More than 70 people attended a public hearing in Duluth on Wednesday to comment on Minnesota Power's proposal to partner with another utility to build a $700 million natural gas power plant in Superior, and many of those who spoke expressed opposition to the project.
Minnesota Power wants to invest $350 million in a $700 million natural gas plant dubbed the Nemadji Trail Energy Center, splitting the cost and ownership of the plan with Dairyland Power Cooperative. The 525-to-550-megawatt plant, to be located near the Calumet refinery, would employ up to 25 people long-term and require a peak of 260 construction workers while it is built.
Julie Pierce, Minnesota Power vice president of strategy and planning, said the utility company is moving away from coal and toward renewable energy. She said on a given day more than 50 percent of the energy the company produces is renewable, but only as long as "the wind is blowing and the sun is shining." The natural gas plant would help fill in the gaps when wind and solar energy is not available, she said.
An administrative law judge from the Minnesota Office of Administrative Hearings hosted the meeting, taking public comments for the Minnesota Public Utilities Commission. The PUC is weighing Minnesota Power's request for approval of its plan to purchase about 250 megawatts of capacity from the proposed plant.
The majority of comments during the public hearing in Duluth were opposed to the construction of a new natural gas plant, with some saying that Minnesota Power was not going far enough in its commitment to using renewable energy.
Among them was Jo Haberman of Duluth, who asked the PUC to reject the proposal "in order to protect customers, our health, our climate and our environment."
"I'm one of the majority of community members who want 100 percent renewable energy for the city of Duluth. Not in some far distant future, but soon," she said. "I don't want and I can't afford to be stuck with paying $350 million for a gas plant, which the need for has not been demonstrated."
Bill Mittlefehldt of Duluth questioned whether the gas plant is the best possible investment for the utility, and its customers.
"I'm not against investing $700 million, but I don't think it's wise to put it into a gas plant when the North Pole is 36 degrees. There are other choices for the $700 million," he said. "I'm not saying don't invest. I'm not saying we don't like jobs. What I'm saying is that we need to make better choices faster, otherwise we're all going to lose together."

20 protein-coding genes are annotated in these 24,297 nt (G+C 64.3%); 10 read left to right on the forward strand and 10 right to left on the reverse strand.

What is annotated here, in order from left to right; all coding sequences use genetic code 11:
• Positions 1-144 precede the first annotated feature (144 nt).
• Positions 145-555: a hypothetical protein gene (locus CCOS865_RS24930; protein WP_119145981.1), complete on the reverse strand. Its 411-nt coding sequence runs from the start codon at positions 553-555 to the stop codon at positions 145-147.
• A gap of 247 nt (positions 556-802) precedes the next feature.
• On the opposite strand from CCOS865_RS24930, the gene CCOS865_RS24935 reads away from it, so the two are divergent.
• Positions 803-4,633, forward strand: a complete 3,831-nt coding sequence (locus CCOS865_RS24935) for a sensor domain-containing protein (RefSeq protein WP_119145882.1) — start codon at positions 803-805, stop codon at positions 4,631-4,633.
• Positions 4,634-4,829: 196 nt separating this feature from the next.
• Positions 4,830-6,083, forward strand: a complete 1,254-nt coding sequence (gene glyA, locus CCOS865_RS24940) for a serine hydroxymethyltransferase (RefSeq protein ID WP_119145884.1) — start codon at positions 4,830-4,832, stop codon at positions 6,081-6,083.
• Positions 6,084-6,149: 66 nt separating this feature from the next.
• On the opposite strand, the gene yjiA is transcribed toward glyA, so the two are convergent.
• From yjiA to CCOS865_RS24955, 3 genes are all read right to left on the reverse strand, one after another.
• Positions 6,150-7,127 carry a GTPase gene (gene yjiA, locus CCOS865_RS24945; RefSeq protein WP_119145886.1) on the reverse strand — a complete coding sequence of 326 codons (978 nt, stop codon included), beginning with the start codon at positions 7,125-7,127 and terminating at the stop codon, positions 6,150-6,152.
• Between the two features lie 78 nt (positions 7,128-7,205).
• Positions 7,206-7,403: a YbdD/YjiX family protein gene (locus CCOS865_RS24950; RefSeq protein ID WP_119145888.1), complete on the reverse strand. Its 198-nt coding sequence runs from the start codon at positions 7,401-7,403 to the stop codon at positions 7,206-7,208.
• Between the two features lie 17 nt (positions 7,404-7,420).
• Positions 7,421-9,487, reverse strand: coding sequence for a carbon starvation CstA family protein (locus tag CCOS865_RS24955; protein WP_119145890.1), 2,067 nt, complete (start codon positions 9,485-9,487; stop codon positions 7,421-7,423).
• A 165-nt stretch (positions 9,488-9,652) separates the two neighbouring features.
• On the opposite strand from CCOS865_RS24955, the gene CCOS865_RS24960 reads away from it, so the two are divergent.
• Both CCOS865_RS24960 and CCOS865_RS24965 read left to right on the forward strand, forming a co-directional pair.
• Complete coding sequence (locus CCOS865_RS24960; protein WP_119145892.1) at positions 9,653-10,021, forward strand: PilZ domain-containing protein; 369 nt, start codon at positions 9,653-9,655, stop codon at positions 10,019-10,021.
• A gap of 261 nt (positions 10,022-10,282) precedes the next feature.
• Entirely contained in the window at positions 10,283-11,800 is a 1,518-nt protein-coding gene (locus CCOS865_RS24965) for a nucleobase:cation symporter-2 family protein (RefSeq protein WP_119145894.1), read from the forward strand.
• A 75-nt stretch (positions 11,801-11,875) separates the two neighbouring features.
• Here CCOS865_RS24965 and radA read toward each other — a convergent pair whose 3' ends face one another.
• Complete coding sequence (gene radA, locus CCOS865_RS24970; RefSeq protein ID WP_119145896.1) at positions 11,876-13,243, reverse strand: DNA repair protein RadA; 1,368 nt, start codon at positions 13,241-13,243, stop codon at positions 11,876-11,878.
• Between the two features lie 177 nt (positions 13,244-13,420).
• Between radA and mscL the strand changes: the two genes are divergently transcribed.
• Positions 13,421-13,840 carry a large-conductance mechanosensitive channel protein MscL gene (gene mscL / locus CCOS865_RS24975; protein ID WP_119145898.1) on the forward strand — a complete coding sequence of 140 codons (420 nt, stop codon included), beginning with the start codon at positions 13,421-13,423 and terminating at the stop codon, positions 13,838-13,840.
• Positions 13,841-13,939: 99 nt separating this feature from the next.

Among those who spoke Wednesday in favor of the plant were people who work in the building trades.
"I would think that a project like this makes so much sense from so many angles that there would be little if any opposition to it. Unfortunately, there are those in today's world that have managed to confuse, distort and obscure facts to make people question even the best and most logical improvements to our energy infrastructure," said Todd Rothe, from JR Jensen Construction in Superior. "Our company and many others in our community rely on 'temporary construction jobs' to keep our families employed."
Duluth Area Chamber of Commerce president David Ross spoke on behalf of the Chamber board in favor of the project, saying the community "benefits by being home to a successful, vibrant and strategically well-positioned utility," and adding that Minnesota Power's success is "our community's success."
"A $700 million investment in this energy center is a powerful and positive investment in our beloved Twin Ports community. Our brothers and sisters in the building trades will also benefit from the 260 construction jobs the project will employ," Ross said. "This energy center will keep our lights on, as you heard, when the wind is not blowing and the sun is not shining."
Comments on the matter will continue to be accepted through March 23 and can be emailed to email@example.com or mailed to Minnesota Public Utilities Commission, 121 Seventh Place E., Suite 350, St. Paul, MN 55101. Comments should reference PUC Docket No. 17-568.